Hillbilly Boogie Surfin’ Blues

HBSB

Don Leady

Hillbilly Boogie Surfin’ Blues

http://donleady.com/

www.thetailgators.com/

Don Leady, a founding member of Austin, Texas’s Leroi Brothers, may be best known for his next gig, as front man for the roots-rocking trio The Tail Gators. The original Tail Gators–Leady, Gary “Mud Cat” Smith (drums), and the legendary Keith Ferguson (electric bass)–served up an incredible, one-of-a-kind mish-mash of blues, surf, Cajun, country, Tex-Mex, soul, and rockabilly (among other flavors), and were the band to beat for low-down Americana. It’s been more than a decade and a half since the Tail Gators waxed their seventh and last long-player, It’s A Hog Groove, in 1996, so what a delight it was to discover Don Leady’s new Facebook page and to learn that he has just issued a solo CD to satisfy our cravings for dirty guitar instrumentals.

At just under half an hour’s running time, the appropriately-titled Hillbilly Boogie Surfin’ Blues is short but ever so sweet. Backed alternately by Art Kidd and Nico on drums, and playing all the guitar and bass parts himself, Leady picks up where he left off with the Tail Gators, laying down a dozen cuts of prime–and primal–roots music.  An instrumental trio more than suffices; Leady, a modern-day Don Rich, never even breaks out his fiddle, instead choosing to draw on a dizzying palette of picking and stylistic approaches on his guitar, and to employ a range of across-the-board great tones.

There’s nothing here not to like. The set opens with the charging “Bull Doggin’ Boogie.” Also on the country side of things are “Ice Cream Star,” a fast instrumental of Albert Lee-like precision with a basic boogie section in the middle to cool things down a bit, and the hammer-and-pull-a-thon “Hillbilly Blues,” in which Leady dials in a tone of steel guitar-like clarity. “Thunder And Lightning,” which closes the album, comes out of the same acrobatic bag.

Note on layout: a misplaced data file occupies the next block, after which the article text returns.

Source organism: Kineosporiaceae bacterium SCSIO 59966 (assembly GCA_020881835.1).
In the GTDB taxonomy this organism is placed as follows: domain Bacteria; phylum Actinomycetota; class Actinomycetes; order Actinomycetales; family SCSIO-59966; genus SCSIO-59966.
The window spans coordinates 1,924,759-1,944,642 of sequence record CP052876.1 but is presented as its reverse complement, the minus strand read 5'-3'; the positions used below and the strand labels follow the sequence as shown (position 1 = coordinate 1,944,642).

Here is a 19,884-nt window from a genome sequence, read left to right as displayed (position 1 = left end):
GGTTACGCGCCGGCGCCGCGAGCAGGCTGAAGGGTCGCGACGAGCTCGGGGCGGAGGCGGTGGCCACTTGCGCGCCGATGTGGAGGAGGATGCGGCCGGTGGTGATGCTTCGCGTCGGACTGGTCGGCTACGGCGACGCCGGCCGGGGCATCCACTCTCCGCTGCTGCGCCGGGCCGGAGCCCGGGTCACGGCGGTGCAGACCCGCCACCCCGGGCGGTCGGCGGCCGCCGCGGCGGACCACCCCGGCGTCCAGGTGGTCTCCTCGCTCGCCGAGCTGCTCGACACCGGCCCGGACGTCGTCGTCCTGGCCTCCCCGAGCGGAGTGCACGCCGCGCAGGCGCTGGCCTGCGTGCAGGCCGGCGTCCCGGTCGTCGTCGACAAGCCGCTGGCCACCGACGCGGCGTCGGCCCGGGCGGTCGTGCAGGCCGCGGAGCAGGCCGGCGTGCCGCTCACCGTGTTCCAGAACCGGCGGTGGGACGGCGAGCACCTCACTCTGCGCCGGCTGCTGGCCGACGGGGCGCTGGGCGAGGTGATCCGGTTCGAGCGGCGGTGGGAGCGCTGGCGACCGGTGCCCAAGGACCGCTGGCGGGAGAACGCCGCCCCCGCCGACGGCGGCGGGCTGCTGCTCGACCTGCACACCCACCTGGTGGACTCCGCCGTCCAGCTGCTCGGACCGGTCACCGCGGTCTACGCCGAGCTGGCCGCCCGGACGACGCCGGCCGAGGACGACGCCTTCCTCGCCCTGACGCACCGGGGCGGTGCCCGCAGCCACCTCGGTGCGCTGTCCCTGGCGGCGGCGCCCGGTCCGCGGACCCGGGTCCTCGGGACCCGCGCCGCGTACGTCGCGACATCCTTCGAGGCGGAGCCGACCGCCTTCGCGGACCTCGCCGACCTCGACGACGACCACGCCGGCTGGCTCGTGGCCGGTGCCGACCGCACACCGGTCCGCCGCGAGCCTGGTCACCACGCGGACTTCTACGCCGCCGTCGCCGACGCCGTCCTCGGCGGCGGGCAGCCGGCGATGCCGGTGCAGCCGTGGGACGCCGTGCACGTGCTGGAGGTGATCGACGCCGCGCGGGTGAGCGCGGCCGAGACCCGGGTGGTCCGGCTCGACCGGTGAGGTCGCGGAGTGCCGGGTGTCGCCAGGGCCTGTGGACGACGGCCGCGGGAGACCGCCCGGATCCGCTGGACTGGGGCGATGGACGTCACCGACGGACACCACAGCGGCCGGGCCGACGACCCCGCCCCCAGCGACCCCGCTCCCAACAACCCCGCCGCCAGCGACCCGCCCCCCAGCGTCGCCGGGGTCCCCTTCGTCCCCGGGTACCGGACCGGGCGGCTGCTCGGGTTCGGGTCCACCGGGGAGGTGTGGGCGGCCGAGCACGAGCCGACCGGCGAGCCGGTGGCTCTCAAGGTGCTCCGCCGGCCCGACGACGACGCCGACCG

The mid-tempo “Texas Dance Hall Blues” splits the difference between country and blues with panache, and delivers a few off-the-wall surprises worthy of the old Speedy West and Jimmy Bryant sides. If you yearn for pure blues, check out Leady’s cover of the Lightnin’ Hopkins chestnut “Lightnin’s Boogie”; his swinging “Fat Wolf Blues,” with its “Dust My Broom” quotation, tricky syncopations, and high-wire soloing; and the wonderfully wobbly “Slo Bo,” which plays expertly with some of Bo Diddley’s patented Latin-influenced rhythms (but not his famed hambone beat) and tricky chordal lead work.

Leady has a knack for creating moods that are almost tangible. The swamp pop confection “Louisiana Feeling” is achingly, last-dance sweet. Check out Leady’s (reverb) tanked-up frolic, “Echo Surf Boogie,” with its nods to both the California-bred surf styles and to the UK guitar hero Hank Marvin, or his tom tom-driven tribute to the garage rockin’ master, Link Wray, in “Crazy Link.” The Western epic “Ride Of The Ruthless,” originally recorded for the Big Guitars From Texas compilation back in the day, is practically cinematic in its drama and immediacy.

Talk of the Big Guitars series brings to mind a fitting description for Leady’s music: Trash, Twang, and Thunder. If you were a Tail Gators fan back in the day, I suspect you stopped reading some time ago, for at least long enough to track down and order a copy of Hillbilly Boogie Surfin’ Blues. If you are new to the guitar stylings of Don Leady, I can make only this recommendation: Get it if you ain’t got it! It is pure dynamite.

TOM HYSLOP

Review copy was purchased from http://www.cdbaby.com/

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